It was only a matter of time before the clones showed up, but The Legend of Zelda: Breath of the Wild was undoubtedly a paradigm shift in open-world gaming; so it is only natural that other aspiring game developers and designers would feel inclined to emulate it. Windbound is perhaps the most obvious of these, but to call it a straight-up clone would be a little unfair. Sure, the tribal-infused, cel-shaded visuals are obviously inspired by Nintendo’s worldwide hit and the general feel of the adventure is similar—minus the epic set pieces of Hyrule or a demonic incarnation of Ganondorf—but Windbound takes a far more grounded approach, with the focus being on survival rather than discovery.
Windbound starts off with a storm at sea, as our hero finds herself drowning into a watery abyss—before seemingly getting a second chance at life after passing through some sort of afterlife portal. Early on, it becomes clear that this island-survival game is a rogue-like adventure, which means there are multiple chances at this life for our resourceful, yet clumsy, hero. Although the progression of this chapter-based journey is about traversing uncharted waters and discovering new islands, the core gameplay experience is largely about survival and resource management.
Whereas Link in Breath of the Wild was able to cook up meals and maybe craft a few handy items, in Windbound these processes are a lot more essential and demanding. Hunger and stamina levels need to be balanced, and a range of materials need to be scavenged and foraged to craft everything from weapons to canoes. Whether it’s meals, tools, or even modes of transport, nothing is really handed to the player in Windbound. No Bunnings around the corner from here.
Windbound is an engrossing adventure—as long as you know what you are signing up for. If you walk in expecting a lighter Breath of the Wild that will keep you occupied until the inevitable sequel lands sometime in the near future, then chances are you will be disappointed. To be fair, the trailers and promotion don’t exactly shy away from those Zelda vibes, but they’re not exactly accurate. This is a survival and resource management game, where players will be spending more time managing items in their inventory than exploring puzzle-filled dungeons.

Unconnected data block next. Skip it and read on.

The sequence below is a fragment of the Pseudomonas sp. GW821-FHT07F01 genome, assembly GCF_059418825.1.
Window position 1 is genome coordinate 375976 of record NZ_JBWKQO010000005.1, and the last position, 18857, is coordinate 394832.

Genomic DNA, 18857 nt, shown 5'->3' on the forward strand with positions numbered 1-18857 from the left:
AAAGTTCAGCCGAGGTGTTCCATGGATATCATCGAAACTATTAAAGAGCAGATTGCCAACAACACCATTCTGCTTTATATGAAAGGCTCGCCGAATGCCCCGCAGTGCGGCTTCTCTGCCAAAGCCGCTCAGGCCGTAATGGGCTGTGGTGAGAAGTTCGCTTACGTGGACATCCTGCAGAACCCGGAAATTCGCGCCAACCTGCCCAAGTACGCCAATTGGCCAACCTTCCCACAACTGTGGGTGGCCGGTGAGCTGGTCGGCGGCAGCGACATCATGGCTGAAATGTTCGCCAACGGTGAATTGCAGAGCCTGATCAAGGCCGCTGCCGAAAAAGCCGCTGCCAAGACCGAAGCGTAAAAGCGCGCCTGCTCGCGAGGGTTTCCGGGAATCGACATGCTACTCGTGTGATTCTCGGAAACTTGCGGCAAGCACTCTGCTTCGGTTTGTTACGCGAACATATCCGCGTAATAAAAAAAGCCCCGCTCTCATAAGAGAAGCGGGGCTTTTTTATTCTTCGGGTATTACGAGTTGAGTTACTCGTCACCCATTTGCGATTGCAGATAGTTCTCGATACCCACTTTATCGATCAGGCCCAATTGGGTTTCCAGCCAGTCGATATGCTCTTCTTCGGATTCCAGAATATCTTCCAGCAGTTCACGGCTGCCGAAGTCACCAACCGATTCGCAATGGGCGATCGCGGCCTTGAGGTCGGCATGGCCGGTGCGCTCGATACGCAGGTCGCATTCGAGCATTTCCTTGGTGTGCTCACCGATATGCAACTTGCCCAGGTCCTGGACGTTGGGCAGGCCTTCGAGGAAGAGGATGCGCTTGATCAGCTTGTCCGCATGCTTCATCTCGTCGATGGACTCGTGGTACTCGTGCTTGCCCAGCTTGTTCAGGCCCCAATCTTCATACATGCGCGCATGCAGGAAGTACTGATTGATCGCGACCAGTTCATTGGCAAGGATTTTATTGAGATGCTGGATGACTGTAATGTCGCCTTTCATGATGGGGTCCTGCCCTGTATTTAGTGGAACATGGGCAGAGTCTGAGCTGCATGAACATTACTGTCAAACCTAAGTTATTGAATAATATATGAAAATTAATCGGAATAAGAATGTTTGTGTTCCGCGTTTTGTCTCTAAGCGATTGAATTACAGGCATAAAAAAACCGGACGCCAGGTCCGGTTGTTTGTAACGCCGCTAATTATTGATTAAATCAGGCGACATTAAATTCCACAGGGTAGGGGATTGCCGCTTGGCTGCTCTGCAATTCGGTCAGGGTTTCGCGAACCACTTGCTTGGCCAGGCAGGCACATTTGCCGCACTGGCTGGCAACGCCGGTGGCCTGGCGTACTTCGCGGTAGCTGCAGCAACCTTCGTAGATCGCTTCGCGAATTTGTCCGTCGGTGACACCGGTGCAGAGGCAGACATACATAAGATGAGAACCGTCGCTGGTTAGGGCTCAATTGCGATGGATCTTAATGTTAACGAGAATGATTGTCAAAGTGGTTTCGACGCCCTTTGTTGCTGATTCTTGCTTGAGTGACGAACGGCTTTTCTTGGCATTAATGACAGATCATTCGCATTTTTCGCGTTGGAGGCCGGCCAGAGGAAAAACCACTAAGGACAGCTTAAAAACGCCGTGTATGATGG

While the visuals and overall presentation aren’t exactly original, the graphics still impress where it counts and the sound design really shines through in creating a sense of atmosphere. It’s generally a relaxing tropical affair, but there are profound existential motifs too. It definitely feels like a higher-budget title thanks to the open-world illusion created by the presentation—even if the actual scope of its ambition is largely limited to crafting within the many, many menu systems.
Windbound as an experience isn’t all arts, crafts, and cooking, as hunting also makes up a huge part of the gameplay, and there is a whole wildlife of fantastical creatures to hunt and battle. The combat mechanics are perhaps where the Zelda comparisons ring most true, but obviously the intent of these battles are a little different—where the reward is in the form of extra resources and other delicacies extracted from your foe. It’s like Link and MacGyver all wrapped up into one resourceful lady who finds herself in one hell of a Cast Away situation…sans Wilson and FedEx, of course.
Although there is some sincere attempts at evoking a sense of exploration and wonder here, Windbound doesn’t quite let you embark with freedom—given the challenges of sailing and managing a constant sense of hunger for our starved and stranded hero. So, at the end of the day, if you’re after an engrossing survival experience where you bring together a range of materials to craft items that can help you progress to the next chapter, then Windbound will deliver in spades. If you’re expecting a Breath of the Wild surrogate, then you’re better off waiting for the 2021 sequel. In the meantime? Build a canoe.